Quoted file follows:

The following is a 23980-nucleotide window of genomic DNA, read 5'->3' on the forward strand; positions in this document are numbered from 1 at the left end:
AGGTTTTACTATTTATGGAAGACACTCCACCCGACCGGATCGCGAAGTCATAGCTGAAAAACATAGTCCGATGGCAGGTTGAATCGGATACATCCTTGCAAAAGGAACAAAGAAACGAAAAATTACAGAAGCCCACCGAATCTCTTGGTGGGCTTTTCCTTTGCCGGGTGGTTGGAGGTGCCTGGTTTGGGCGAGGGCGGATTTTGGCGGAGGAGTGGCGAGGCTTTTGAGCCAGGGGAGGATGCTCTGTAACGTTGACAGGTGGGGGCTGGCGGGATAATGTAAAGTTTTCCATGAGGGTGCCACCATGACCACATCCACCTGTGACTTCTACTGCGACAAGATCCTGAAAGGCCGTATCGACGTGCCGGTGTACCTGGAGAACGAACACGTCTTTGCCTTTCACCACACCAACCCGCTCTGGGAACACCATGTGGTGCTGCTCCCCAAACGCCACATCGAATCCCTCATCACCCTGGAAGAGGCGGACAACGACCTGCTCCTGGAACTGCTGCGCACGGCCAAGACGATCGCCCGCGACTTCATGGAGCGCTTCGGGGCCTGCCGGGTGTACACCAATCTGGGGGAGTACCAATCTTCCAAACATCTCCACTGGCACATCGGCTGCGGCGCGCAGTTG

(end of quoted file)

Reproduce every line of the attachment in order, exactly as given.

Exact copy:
The following is a 23980-nucleotide window of genomic DNA, read 5'->3' on the forward strand; positions in this document are numbered from 1 at the left end:
AGGTTTTACTATTTATGGAAGACACTCCACCCGACCGGATCGCGAAGTCATAGCTGAAAAACATAGTCCGATGGCAGGTTGAATCGGATACATCCTTGCAAAAGGAACAAAGAAACGAAAAATTACAGAAGCCCACCGAATCTCTTGGTGGGCTTTTCCTTTGCCGGGTGGTTGGAGGTGCCTGGTTTGGGCGAGGGCGGATTTTGGCGGAGGAGTGGCGAGGCTTTTGAGCCAGGGGAGGATGCTCTGTAACGTTGACAGGTGGGGGCTGGCGGGATAATGTAAAGTTTTCCATGAGGGTGCCACCATGACCACATCCACCTGTGACTTCTACTGCGACAAGATCCTGAAAGGCCGTATCGACGTGCCGGTGTACCTGGAGAACGAACACGTCTTTGCCTTTCACCACACCAACCCGCTCTGGGAACACCATGTGGTGCTGCTCCCCAAACGCCACATCGAATCCCTCATCACCCTGGAAGAGGCGGACAACGACCTGCTCCTGGAACTGCTGCGCACGGCCAAGACGATCGCCCGCGACTTCATGGAGCGCTTCGGGGCCTGCCGGGTGTACACCAATCTGGGGGAGTACCAATCTTCCAAACATCTCCACTGGCACATCGGCTGCGGCGCGCAGTTG